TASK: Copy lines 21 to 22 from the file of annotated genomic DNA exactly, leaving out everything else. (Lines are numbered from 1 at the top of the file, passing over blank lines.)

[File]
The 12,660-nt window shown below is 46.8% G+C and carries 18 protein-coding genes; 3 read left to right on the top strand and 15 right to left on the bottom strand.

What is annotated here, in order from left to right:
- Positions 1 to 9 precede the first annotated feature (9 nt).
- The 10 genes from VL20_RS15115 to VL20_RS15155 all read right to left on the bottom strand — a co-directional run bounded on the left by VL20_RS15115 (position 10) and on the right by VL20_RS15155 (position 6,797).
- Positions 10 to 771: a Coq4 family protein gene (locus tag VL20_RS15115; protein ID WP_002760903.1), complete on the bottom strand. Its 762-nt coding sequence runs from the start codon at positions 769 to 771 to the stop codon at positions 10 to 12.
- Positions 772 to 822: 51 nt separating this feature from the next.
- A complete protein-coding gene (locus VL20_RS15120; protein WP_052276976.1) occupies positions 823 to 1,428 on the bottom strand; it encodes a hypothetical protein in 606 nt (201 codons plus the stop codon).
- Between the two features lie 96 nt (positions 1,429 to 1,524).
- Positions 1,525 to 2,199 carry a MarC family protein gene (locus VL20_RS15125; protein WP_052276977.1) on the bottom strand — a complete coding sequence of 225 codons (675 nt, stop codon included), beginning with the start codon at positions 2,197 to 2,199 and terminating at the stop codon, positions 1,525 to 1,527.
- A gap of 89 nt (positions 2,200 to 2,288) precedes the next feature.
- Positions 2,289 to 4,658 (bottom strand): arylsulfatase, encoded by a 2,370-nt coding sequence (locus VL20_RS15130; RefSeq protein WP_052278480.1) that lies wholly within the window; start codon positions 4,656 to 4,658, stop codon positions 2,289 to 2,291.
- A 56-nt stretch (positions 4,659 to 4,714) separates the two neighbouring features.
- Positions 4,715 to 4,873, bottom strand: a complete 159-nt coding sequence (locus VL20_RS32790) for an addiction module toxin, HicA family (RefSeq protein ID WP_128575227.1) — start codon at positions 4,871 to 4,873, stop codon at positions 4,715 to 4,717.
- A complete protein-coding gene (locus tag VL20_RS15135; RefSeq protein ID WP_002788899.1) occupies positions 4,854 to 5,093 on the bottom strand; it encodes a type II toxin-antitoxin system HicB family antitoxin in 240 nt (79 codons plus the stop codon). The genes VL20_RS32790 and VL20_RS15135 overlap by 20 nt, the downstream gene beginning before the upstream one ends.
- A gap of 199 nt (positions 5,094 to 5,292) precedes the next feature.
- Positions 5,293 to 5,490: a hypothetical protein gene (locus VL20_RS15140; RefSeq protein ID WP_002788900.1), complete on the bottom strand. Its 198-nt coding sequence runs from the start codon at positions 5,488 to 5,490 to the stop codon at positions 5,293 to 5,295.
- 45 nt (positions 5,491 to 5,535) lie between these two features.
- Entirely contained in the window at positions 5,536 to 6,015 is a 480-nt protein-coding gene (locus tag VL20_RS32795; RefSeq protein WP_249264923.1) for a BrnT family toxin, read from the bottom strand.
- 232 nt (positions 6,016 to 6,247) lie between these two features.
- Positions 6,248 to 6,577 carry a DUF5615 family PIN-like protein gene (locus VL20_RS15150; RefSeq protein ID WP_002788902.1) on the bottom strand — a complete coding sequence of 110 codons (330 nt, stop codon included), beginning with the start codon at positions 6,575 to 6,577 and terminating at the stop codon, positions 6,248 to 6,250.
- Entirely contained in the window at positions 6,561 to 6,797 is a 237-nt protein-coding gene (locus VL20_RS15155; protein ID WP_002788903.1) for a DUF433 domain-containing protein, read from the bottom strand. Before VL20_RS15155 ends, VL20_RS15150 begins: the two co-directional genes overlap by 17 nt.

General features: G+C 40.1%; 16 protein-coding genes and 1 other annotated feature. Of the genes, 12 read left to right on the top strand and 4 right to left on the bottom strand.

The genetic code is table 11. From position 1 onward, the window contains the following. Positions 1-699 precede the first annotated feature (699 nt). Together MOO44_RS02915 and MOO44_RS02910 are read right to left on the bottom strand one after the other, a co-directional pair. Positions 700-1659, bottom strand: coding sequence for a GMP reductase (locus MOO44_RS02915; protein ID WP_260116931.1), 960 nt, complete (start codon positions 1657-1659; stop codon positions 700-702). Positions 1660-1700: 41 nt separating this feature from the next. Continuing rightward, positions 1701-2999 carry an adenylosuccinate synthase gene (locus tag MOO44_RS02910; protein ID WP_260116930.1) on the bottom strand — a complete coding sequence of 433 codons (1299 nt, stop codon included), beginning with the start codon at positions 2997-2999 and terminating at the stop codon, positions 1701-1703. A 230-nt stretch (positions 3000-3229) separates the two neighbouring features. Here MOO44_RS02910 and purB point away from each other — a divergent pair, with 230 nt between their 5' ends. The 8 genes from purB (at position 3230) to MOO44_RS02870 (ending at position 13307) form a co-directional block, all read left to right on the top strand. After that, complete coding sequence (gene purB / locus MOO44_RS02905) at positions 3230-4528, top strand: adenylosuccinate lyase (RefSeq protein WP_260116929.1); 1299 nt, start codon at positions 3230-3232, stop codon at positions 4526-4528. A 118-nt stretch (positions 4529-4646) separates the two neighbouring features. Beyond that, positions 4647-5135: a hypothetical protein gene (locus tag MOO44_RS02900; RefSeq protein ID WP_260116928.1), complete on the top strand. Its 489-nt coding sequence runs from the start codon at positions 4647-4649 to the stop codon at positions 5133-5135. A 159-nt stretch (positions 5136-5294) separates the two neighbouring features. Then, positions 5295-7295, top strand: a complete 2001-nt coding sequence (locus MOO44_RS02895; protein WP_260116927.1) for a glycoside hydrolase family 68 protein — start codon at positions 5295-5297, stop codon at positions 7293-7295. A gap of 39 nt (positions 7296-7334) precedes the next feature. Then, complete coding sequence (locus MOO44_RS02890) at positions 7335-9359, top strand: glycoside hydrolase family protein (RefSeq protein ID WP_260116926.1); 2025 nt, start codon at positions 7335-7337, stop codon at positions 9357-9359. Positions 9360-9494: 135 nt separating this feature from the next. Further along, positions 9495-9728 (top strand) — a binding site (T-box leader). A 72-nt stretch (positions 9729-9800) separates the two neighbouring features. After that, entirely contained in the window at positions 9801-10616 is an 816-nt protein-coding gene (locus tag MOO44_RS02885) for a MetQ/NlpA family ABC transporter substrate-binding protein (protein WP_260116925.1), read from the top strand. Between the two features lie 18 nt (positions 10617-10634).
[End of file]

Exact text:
- Entirely contained in the window at positions 6,561 to 6,797 is a 237-nt protein-coding gene (locus VL20_RS15155; protein ID WP_002788903.1) for a DUF433 domain-containing protein, read from the bottom strand. Before VL20_RS15155 ends, VL20_RS15150 begins: the two co-directional genes overlap by 17 nt.

General features: G+C 40.1%; 16 protein-coding genes and 1 other annotated feature. Of the genes, 12 read left to right on the top strand and 4 right to left on the bottom strand.